Monazite-(La) is a relatively rare representative of the monazite group, with lanthanum being the dominant rare earth element in its structure. As such, it is the lanthanum analogue of monazite-(Ce), monazite-(Nd), and monazite-(Sm). It is also the phosphorus analogue of gasparite-(La). The group contains simple rare earth phosphate minerals with the general formula of ATO4, where A = Ce, La, Nd, or Sm (or, rarely, Bi), and B = P or, rarely, As. The A site may also bear Ca and Th.

Monazite-(Nd) is a relatively rare representative of the monazite group, with neodymium being the dominant rare earth element in its structure. This variety of monazite is typically colored bright rose-red. It is the neodymium analogue of monazite-(Ce), monazite-(La), and monazite-(Sm). The group contains simple rare earth phosphate minerals with the general formula of ATO4, where A = Ce, La, Nd, or Sm (or, rarely, Bi), and B = P or, rarely, As. The A site may also bear Ca and Th.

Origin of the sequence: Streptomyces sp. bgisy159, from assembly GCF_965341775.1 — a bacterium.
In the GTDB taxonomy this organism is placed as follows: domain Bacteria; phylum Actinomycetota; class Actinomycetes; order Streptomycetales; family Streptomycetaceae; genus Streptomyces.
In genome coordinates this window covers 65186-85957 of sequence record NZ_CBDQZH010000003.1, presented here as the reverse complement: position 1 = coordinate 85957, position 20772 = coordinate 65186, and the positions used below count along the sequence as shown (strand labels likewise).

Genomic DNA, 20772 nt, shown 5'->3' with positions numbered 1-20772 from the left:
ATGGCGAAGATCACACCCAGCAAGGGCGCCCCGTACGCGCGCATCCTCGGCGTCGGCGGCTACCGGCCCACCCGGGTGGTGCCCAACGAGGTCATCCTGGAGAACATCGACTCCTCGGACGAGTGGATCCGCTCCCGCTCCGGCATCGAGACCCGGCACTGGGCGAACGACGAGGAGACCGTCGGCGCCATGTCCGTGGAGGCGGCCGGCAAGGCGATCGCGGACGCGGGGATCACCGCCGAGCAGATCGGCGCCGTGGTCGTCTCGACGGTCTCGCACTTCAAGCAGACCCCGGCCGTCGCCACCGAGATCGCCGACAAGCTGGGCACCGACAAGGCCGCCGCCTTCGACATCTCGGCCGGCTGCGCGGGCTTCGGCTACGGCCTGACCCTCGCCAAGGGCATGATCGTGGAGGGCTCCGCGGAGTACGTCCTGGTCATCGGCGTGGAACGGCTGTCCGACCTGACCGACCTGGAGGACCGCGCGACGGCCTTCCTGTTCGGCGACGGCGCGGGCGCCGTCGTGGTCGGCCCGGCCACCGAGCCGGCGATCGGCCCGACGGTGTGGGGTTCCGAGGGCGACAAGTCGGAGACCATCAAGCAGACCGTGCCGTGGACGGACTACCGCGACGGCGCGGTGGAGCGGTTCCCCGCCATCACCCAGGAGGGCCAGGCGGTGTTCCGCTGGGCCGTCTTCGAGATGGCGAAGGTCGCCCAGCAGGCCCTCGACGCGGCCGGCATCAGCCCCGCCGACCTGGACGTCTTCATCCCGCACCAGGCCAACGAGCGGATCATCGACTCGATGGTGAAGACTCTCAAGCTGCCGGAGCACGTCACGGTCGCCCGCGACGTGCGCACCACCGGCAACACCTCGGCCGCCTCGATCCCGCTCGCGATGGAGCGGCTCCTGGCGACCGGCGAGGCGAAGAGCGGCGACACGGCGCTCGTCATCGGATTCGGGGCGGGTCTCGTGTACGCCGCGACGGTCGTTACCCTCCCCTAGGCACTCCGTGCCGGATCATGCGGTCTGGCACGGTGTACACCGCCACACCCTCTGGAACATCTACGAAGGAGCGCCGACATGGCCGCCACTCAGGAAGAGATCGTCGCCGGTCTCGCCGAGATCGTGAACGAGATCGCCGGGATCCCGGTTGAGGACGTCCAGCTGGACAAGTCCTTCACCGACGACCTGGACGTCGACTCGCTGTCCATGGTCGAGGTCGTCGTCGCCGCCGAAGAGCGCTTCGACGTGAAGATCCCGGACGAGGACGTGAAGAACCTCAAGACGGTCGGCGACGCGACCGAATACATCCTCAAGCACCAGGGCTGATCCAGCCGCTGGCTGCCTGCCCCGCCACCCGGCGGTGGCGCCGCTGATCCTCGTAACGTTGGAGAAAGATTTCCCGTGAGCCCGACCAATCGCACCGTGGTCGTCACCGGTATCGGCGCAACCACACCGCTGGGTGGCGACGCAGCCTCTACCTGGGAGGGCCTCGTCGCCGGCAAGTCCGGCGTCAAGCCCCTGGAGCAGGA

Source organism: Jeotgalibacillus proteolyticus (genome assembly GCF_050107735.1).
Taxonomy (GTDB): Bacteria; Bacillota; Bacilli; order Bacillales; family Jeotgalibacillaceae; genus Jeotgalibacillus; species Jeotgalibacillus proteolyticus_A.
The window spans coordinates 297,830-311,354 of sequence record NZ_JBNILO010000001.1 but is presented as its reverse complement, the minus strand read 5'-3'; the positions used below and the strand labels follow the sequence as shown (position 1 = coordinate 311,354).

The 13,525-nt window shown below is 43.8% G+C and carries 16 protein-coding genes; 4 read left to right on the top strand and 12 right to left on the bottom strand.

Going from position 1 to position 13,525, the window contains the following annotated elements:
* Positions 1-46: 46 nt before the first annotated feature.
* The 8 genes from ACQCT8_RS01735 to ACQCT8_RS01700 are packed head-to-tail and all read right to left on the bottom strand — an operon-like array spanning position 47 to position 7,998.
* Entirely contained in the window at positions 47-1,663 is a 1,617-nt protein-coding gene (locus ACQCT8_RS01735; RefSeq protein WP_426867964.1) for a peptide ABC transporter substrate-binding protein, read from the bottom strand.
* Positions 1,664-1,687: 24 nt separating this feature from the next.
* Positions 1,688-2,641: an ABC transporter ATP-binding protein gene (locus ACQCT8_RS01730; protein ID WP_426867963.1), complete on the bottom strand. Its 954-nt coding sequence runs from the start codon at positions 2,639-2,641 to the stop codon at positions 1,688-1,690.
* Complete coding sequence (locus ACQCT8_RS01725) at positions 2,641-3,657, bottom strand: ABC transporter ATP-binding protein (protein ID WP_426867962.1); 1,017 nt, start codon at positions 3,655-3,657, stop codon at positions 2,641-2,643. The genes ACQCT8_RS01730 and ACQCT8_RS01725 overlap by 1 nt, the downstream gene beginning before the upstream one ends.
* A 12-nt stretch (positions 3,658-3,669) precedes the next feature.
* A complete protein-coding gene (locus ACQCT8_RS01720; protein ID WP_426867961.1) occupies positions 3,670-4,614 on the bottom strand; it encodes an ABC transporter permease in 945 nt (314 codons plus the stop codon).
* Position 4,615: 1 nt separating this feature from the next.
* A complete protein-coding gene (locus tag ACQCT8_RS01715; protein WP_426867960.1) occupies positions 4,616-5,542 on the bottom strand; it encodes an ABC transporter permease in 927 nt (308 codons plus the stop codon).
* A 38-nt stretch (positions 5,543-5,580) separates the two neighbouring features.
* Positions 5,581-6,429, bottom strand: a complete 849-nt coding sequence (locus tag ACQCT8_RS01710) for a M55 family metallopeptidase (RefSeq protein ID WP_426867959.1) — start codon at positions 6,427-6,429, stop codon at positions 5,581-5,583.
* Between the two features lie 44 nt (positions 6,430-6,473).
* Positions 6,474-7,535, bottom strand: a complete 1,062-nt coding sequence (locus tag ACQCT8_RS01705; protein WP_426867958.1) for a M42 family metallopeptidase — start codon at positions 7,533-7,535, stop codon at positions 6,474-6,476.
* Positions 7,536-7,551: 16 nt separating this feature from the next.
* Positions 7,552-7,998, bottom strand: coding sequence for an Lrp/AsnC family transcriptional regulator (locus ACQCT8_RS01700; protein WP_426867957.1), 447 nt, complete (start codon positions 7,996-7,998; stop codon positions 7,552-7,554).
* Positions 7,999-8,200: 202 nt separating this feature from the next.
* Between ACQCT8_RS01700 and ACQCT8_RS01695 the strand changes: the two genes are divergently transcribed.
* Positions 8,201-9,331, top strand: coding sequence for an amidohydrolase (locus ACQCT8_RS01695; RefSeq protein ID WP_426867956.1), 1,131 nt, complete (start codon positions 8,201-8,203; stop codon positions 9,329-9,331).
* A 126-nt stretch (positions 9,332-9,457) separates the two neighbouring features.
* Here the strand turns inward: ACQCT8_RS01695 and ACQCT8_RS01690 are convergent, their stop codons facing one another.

References

  1. Warr, L.N. (2021). "IMA–CNMNC approved mineral symbols". Mineralogical Magazine. 85 (3): 291–320. Bibcode:2021MinM...85..291W. doi: 10.1180/mgm.2021.43 . S2CID   235729616.
  2. 1 2 3 Mindat, Tistarite, http://www.mindat.org/min-38695.html
  3. Ma, C., and Rossmann, G.R., 2009: Tistarite, Ti2O3, a new refractory mineral from the Allende meteorite. American Mineralogist 94(5–6), 841–844
  4. Mindat, Kangite, http://www.mindat.org/min-42879.html
  5. Mindat, Yttriaite-(Y), http://www.mindat.org/min-40471.html
  6. W.L. Griffin; S.E.M. Gain; D.T. Adams; J-X. Huang; M. Saunders; V. Toledo; N.J. pearson; S.Y. O'Reilly (2016), "First terrestrial occurrence of tistarite (Ti2O3): Ultra-low oxygen fugacity in the upper mantle beneath Mount Carmel, Israel" (PDF), Geology, Geological Society of America (published 2016-08-17), 44 (10): 815–818, Bibcode:2016Geo....44..815G, doi:10.1130/G37910.1, archived (PDF) from the original on 2016-09-12, retrieved 2016-09-12 via Shefa Yamim Ltd.
  7. "Australian university confirms Israeli rare mineral discovery". J-Wire . 2016-02-21. Archived from the original on 2016-02-22. Retrieved 2016-09-12.